Saturday, September 13, 2014

Botany picture #174: Banksia serrata cone

A cone of Banksia serrata (Proteaceae), Australia, 2014. Often, seemingly simple and everyday things can lead to a number of intriguing questions when thought through. In this case, note first that there are very few follicles ("seed pods" - the red, hairy blobs in the picture) developing from what was a spike of dozens if not hundreds of flowers. In other words, most flowers were unsuccessful.

But why? Are these plants suffering from pollinator limitation, that is do they not get enough pollen to fertilise more flowers? Or do they get enough pollen, but most of it is from incompatible individuals? Many plants have incompatibility systems to ensure that they only accept pollen from sufficiently distantly related individuals, to avoid inbreeding. Maybe there just aren't enough compatible sex partners within a realistic distance, perhaps because the local population is genetically impoverished? Then again, maybe the plant could theoretically develop more genetically worthwhile fruits but it only ever "wants" to develop a few per cone because it cannot afford more, resource-wise, and so it aborts the rest. Offspring is expensive, and Proteaceae generally live on very nutrient-deficient soils.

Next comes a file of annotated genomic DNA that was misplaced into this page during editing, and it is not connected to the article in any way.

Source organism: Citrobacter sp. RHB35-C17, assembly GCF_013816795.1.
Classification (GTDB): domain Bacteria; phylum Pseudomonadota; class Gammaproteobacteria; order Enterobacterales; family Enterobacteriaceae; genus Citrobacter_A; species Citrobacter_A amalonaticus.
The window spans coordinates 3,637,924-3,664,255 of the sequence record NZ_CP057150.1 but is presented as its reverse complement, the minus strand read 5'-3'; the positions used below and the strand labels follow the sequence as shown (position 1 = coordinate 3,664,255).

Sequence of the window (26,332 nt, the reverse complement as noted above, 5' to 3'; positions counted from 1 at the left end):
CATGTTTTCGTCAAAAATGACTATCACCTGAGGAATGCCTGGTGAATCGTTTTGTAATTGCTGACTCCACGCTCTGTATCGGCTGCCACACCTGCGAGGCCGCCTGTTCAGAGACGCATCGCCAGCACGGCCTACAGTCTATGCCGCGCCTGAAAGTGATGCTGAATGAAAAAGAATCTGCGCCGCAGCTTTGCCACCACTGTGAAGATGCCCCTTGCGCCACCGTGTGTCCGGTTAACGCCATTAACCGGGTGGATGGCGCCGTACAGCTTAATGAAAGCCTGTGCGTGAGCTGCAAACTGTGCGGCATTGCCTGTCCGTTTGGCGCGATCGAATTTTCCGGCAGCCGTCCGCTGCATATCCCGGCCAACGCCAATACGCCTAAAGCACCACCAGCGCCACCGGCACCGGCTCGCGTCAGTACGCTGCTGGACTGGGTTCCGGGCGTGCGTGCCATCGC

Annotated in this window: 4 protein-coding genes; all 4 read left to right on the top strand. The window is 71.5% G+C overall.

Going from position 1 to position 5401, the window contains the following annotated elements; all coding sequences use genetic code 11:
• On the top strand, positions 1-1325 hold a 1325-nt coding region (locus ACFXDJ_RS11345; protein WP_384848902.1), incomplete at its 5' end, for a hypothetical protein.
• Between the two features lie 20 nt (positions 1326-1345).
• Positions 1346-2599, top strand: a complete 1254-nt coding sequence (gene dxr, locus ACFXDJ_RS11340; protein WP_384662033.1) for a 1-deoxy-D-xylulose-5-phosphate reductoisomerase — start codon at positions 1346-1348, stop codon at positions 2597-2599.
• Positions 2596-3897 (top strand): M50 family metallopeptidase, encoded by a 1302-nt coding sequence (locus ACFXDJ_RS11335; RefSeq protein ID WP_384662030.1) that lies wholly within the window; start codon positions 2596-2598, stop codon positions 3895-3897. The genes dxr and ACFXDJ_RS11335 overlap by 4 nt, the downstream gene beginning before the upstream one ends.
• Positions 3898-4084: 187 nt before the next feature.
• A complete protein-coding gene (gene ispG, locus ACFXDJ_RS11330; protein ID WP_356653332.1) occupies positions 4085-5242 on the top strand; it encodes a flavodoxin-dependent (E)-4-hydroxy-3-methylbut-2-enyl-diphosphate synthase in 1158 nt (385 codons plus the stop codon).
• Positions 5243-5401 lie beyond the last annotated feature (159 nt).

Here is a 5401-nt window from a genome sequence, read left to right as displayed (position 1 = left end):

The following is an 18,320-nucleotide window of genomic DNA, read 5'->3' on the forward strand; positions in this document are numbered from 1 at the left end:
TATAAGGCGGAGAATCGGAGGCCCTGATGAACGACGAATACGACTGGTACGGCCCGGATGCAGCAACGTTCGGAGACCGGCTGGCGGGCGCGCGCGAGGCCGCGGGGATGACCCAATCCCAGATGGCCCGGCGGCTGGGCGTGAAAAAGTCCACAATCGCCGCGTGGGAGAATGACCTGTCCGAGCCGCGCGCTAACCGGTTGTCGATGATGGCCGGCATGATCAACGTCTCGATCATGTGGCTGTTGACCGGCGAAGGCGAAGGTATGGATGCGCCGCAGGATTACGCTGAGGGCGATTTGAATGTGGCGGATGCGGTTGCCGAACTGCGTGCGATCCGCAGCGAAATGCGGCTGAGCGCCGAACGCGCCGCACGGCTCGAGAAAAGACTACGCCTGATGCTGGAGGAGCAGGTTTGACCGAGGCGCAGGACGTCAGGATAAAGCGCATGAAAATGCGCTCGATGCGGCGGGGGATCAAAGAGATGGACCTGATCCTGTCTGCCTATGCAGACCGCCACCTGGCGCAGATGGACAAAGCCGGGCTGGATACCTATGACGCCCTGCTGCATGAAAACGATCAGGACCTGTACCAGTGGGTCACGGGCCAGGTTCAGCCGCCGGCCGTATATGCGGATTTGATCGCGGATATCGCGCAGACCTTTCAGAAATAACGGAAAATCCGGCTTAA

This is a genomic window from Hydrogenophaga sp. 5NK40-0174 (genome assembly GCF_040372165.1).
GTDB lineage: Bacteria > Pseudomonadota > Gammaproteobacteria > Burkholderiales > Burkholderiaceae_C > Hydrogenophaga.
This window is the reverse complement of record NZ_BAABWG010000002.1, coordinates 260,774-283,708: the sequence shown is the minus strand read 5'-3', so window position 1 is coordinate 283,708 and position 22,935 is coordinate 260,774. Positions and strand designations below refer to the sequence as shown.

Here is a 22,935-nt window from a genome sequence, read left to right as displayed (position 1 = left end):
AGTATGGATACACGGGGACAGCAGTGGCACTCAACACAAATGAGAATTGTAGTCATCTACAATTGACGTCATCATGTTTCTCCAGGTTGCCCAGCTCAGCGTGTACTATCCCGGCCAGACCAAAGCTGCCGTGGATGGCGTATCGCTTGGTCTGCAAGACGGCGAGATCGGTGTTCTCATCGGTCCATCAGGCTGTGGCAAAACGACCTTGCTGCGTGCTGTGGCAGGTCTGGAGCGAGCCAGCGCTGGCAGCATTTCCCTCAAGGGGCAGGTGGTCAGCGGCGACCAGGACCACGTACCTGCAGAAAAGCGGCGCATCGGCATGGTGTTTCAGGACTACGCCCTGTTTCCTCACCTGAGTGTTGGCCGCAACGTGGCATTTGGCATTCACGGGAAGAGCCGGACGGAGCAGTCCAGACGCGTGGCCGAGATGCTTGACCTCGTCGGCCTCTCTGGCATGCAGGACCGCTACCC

Whatever it is, there is an interesting question here. I assume people will have studied it already, but I just don't know at the moment.

Another one is raised by the dry, dead flowers still attached to the cone. Some Banksias drop the dead flowers, e.g. B. integrifolia, some keep them. The latter state is often interpreted as an adaptation to frequent fire, but I recently heard an ecologist argue that many of the characters traditionally interpreted in that way arose before Australia dried out and became very fire-prone, so they couldn't have been adaptations. Well... don't characters always have to arise randomly before selection can begin to work on them? Where would you draw the line then?

That's the nice thing about the world around us: there is so much to figure out.

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